Tags: Harry Smith, $60 t-shirts, Hoover’s hobo-fighting robots, regrets.
My colleague Alan stopped me in the hall the other day and said, “I don’t want to start this conversation by saying ‘hey, Rob, you’re into weird stuff, aren’t you?’ but, um, you are into weird stuff, aren’t you?” It’s a fair cop. He wasn’t inviting me to his swingers club or anything like that. The local news had called looking for someone to do fifteen seconds of talking head on the history of Halloween. Which I ended up doing.
I don’t know if anyone has noticed the change to my sidebar, which no longer mentions robots. (I still like robots, I just rarely post about them. Though to be fair, I never promised I’d post about robots, I just said I liked them. Which I still do.) Now the sidebar promises dowsing for “the old, weird America.” That mellifluous phrase comes from Greil Marcus; it’s the title of his book about Bob Dylan’s Basement Tapes and his name for that semi-buried world of often eerie Americana that Dylan and the Band tapped into by way of Harry Smith’s Anthology of American Folk Music. The old, weird America is a land of juke joints and revival preachers, medicine shows and haunted battlefields. It’s the music of Harmonica Frank, Blind Lemon Jefferson, Cannon’s Jug Stompers, and the Alabama Sacred Harp Singers. It’s the home of Tom Joad and John Henry, Mike Fink and Stagger Lee. Where preachers speak in tongues and tricksters make deals at crossroads, where grifters run long cons and hoboes lure young lads with songs of candy, where eggheads make breathless, pointless lists of rustic exotica, the old, weird America is near.
(Speaking of old, weird America, check out Greil Marcus’ official home page. Jeez, Greil, I know you love musty old Americana, but it’s time to redesign that puppy. And your web designer’s page–underemployed brother? retired uncle? nephew who’s a whiz with computers?–is even more old, weird 1997.)
Robert Darnton wrote, in his excellent essay about George Washington’s false teeth, that “the taste for strangeness does not suit the favorite flavors of history in the United States.” With due respect, I’m not so sure. When I started this weblog way back in ought-four, I was actually going to call it “Old, Weird America,” but with my uncanny ability to misjudge the zeitgeist (Internet start-up or History PhD?), I didn’t. I think I was worried how the word “weird” might look to a skittish job search committee. Score 1/2 for the Tribbles of the world. But now I’m kicking myself, as I think the old, weird America–the idea and the phrase itself–is on the verge of having an Elvis moment. A random sample of utterly non-scientific evidence:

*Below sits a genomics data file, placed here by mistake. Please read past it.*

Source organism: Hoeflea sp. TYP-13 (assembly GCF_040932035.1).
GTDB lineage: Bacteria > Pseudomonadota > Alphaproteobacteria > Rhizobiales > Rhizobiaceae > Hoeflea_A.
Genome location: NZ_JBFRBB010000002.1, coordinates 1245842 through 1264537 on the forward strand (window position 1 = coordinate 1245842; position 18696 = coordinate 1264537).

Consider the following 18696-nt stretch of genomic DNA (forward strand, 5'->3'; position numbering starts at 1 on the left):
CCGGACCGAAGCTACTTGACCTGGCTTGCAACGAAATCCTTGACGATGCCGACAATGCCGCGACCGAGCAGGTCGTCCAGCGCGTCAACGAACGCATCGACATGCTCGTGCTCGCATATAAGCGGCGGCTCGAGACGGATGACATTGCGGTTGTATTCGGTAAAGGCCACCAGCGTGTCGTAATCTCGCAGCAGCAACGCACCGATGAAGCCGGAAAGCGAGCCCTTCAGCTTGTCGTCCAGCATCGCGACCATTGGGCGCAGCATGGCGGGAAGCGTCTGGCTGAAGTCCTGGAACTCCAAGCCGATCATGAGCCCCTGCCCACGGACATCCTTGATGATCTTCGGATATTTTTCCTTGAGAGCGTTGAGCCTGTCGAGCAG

The Harry Smith Project: a tribute album that just came out with artists like Beck, Elvis Costello, Wilco, and Lou Reed covering the songs from the original Anthology. A movie about Harry Smith–musicologist, mystic, dope fiend, hunchback, theosophist, Templar–is in the works too, or really ought to be.
Barking Irons: An ultra-hip line of T-shirts inspired by the secret history of nineteenth-century New York. Call it old, weird NYC: that Five Points, Bowery, Gangs of New York-y cauldron of booze, violence, and minstrelsy that spawned America’s urban culture. Barking Irons’ creators consider themselves part of a “revolution against branding“–their T-shirts retail for about $60 US.
Down in the Flood: I must mention this great podcast on American roots music by Jason Chervokas. The canonical old, weird American soundtrack is of course Smith’s Anthology, and then the Basement Tapes are what got Greil Marcus going in the first place, but if you want more old weird sounds cruise the gems in this podcast. I especially liked the episodes on the minstrel roots of country and on John Henry and Stagger Lee.
The “secret history of hoboes” section of John Hodgman’s indispensable almanac The Areas of My Expertise, and especially the interwob’s unexpected reaction: a collaborative art project to illustrate Hodgman’s entire list of 700 hobo names. Hoboes are indisputably old, weird America, even without Hodgman’s delirious un-history of Herbert Hoover’s pneumatic hobo-fighting robots and the failed hobo coup of 1932. Sayeth Hodgman on a Boing Boing Boing podcast: “The response to the hobo section of the book has been so outsized compared to the rest of the book that it has really touched I think some sort of generational muscle memory of some lost primary source that we all read in seventh grade.”
Mark my words! (Or don’t: I’ve been predicting a Dobie Gillis / Gilligan’s Island revival for years.) While it’s probably too late to rename this site now, lest I confuse my half dozen loyal readers, I am packing the woodie wagon as we speak for some expeditions into the old, weird America. Maybe I’ll get around to posting them before this old, weird moment is gone.